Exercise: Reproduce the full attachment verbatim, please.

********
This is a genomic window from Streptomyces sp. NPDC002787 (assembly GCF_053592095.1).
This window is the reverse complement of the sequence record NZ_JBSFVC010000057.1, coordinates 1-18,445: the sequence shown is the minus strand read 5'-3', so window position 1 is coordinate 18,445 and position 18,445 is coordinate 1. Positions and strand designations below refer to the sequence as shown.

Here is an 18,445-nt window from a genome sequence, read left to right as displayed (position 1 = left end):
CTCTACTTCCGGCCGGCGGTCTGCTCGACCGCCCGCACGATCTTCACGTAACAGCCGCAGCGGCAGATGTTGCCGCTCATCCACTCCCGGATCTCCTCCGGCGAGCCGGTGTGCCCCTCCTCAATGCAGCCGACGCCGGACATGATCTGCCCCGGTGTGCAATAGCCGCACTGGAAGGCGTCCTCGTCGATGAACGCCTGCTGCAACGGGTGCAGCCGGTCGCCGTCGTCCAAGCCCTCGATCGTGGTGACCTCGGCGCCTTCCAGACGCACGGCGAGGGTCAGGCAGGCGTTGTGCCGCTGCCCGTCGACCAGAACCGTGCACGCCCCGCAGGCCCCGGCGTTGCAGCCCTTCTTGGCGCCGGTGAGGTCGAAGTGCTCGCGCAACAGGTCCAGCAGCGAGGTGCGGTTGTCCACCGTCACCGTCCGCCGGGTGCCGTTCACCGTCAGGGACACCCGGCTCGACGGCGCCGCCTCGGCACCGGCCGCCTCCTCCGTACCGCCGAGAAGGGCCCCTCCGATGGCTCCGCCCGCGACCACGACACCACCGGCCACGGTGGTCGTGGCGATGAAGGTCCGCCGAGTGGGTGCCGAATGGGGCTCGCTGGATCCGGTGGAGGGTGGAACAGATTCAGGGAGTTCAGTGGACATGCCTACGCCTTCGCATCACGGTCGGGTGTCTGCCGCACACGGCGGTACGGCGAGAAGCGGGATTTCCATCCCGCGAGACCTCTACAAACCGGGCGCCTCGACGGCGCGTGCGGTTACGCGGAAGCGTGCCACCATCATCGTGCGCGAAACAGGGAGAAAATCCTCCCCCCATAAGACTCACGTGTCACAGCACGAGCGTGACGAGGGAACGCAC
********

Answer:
This is a genomic window from Streptomyces sp. NPDC002787 (assembly GCF_053592095.1).
This window is the reverse complement of the sequence record NZ_JBSFVC010000057.1, coordinates 1-18,445: the sequence shown is the minus strand read 5'-3', so window position 1 is coordinate 18,445 and position 18,445 is coordinate 1. Positions and strand designations below refer to the sequence as shown.

Here is an 18,445-nt window from a genome sequence, read left to right as displayed (position 1 = left end):
CTCTACTTCCGGCCGGCGGTCTGCTCGACCGCCCGCACGATCTTCACGTAACAGCCGCAGCGGCAGATGTTGCCGCTCATCCACTCCCGGATCTCCTCCGGCGAGCCGGTGTGCCCCTCCTCAATGCAGCCGACGCCGGACATGATCTGCCCCGGTGTGCAATAGCCGCACTGGAAGGCGTCCTCGTCGATGAACGCCTGCTGCAACGGGTGCAGCCGGTCGCCGTCGTCCAAGCCCTCGATCGTGGTGACCTCGGCGCCTTCCAGACGCACGGCGAGGGTCAGGCAGGCGTTGTGCCGCTGCCCGTCGACCAGAACCGTGCACGCCCCGCAGGCCCCGGCGTTGCAGCCCTTCTTGGCGCCGGTGAGGTCGAAGTGCTCGCGCAACAGGTCCAGCAGCGAGGTGCGGTTGTCCACCGTCACCGTCCGCCGGGTGCCGTTCACCGTCAGGGACACCCGGCTCGACGGCGCCGCCTCGGCACCGGCCGCCTCCTCCGTACCGCCGAGAAGGGCCCCTCCGATGGCTCCGCCCGCGACCACGACACCACCGGCCACGGTGGTCGTGGCGATGAAGGTCCGCCGAGTGGGTGCCGAATGGGGCTCGCTGGATCCGGTGGAGGGTGGAACAGATTCAGGGAGTTCAGTGGACATGCCTACGCCTTCGCATCACGGTCGGGTGTCTGCCGCACACGGCGGTACGGCGAGAAGCGGGATTTCCATCCCGCGAGACCTCTACAAACCGGGCGCCTCGACGGCGCGTGCGGTTACGCGGAAGCGTGCCACCATCATCGTGCGCGAAACAGGGAGAAAATCCTCCCCCCATAAGACTCACGTGTCACAGCACGAGCGTGACGAGGGAACGCAC